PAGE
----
Surfing over to ESPN.com this afternoon, one of their front page stories was the launch of a new regional site, ESPN-Chicago. I hadn't heard anything about the development of a regional portal for Chicago fans (maybe I would have if I was a Chicago fan myself) but found the news to be really interesting.
This site is going to compete directly with Comcast, who runs a regional sports network in Chicago, as well as local sports media like the Tribune (do people read that here? I have no idea, but it's got a large building near my apartment, so I'll assume so).
I'm curious to see who can attract more attention.
On one hand, you have the incumbent media entities, stations and reporters who make their living focusing solely on the Chicago sports world.
On the other side, a new portal with the support of a huge multinational corporation.
Comcast has its own Chicago sports television network that serves to drive traffic to its website. But if it's anything like the CSN Philadelphia web site, it doesn't have a lot of great content and has a pretty meh design and layout.
Looking at ESPN Chicago, it's layout is most definitely slick (as well it should be, piggybacking off of ESPN's main page design).
So maybe Comcast/Tribune/whomever has an advantage in that their reporters are better, or more experienced, or have better connections. Looking at the roster of contributors for ESPN Chicago, these guys seem to be Chicagoans as well, though I'd assume they're lacking the stature of established beat/TV reporters who've been in Chicago a while.
Further, I would guess, based purely on my own web surfing habits, that ESPN can drive a ton of traffic to this new portal relative to the incumbent players. While I personally read articles from my hometown newspaper on their web site every day...I never go to Comcast's site. With that said, I'll go to ESPN.com's main page at least a dozen times a day. Something tells me I'd click through pretty often if they had a Philadelphia sports portal.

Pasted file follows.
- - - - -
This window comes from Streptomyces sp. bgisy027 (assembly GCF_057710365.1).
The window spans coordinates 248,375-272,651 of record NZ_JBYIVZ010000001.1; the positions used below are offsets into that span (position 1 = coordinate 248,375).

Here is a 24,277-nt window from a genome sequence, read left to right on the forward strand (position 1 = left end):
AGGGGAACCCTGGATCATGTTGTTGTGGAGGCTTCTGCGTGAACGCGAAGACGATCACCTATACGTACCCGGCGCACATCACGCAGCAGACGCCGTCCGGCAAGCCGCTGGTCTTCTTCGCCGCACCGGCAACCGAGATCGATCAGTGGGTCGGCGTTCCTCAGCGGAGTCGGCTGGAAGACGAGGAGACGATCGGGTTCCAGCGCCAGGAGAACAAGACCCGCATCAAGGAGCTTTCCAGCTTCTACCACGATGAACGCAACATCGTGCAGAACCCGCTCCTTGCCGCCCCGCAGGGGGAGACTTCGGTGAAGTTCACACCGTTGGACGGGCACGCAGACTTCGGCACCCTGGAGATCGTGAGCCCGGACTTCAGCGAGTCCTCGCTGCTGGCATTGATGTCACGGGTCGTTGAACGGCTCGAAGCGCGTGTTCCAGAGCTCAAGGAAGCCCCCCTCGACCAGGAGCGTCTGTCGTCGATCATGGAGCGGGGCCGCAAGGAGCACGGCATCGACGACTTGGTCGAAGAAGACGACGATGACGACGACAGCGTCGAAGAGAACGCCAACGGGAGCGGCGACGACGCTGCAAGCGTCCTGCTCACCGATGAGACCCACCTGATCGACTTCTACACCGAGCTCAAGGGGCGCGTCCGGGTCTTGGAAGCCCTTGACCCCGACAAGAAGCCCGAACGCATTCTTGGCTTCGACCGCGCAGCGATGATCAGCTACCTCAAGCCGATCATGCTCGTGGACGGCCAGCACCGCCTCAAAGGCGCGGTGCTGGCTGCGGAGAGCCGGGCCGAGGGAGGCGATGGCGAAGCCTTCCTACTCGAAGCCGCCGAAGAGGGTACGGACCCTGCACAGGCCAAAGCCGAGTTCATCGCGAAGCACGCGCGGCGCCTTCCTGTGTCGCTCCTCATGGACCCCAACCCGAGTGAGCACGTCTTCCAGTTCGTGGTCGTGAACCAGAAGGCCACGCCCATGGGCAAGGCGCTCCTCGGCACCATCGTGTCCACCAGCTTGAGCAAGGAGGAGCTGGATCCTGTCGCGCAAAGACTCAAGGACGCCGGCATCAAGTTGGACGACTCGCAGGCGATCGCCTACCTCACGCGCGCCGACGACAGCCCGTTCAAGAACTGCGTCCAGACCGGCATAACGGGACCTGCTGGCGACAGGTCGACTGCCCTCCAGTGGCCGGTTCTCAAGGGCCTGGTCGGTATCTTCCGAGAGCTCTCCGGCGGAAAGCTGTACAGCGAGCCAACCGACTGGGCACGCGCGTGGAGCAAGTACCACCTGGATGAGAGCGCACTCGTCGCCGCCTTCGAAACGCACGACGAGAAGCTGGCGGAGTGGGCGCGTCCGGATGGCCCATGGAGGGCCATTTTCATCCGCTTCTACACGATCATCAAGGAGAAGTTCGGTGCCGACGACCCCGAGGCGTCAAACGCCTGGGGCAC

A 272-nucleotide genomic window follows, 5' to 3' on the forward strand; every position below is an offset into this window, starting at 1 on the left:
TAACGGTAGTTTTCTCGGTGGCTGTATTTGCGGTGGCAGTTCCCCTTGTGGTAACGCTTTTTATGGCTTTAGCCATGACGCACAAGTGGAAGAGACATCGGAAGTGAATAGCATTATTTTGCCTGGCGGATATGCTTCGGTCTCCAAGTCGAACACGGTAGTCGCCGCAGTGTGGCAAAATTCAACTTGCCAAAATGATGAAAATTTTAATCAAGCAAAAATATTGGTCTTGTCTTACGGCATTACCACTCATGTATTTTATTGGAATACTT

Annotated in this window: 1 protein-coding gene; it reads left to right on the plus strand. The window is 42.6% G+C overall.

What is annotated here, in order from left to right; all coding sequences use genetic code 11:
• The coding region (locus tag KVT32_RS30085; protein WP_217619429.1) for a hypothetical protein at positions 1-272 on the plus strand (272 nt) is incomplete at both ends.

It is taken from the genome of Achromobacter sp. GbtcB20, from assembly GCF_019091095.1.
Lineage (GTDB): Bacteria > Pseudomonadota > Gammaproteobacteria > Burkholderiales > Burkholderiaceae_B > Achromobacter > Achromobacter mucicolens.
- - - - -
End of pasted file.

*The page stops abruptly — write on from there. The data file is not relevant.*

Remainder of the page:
I would assume the new ESPN site will get huge Chicago traffic, and demonstrate that national media players who run successful internet enterprises can pick up niche audiences with regionalized perspectives. Part of this is based on my experience watching regional providers stink, or miss plenty of opportunities to build bigger internet audiences.
(We could go back to when I tried to pitch philly.com on my idea for a Flyers web blog to complement their coverage in 2003...now that it's been 5 years, they've finally launched blogs following all the major sports...not that I'm bitter)
With all that said, I still think it will be even more interesting as players battle on extracting value from an even bigger crown jewel, live broadcasting rights. Given the fact that sports leagues themselves are launching/have launched networks (NFL, NBA, MLB...etc.) and given that national networks want broadcasting rights to remain relevant, and given that regional players largely have the incumbent broadcast position in individual markets...I'm very interested in seeing what happens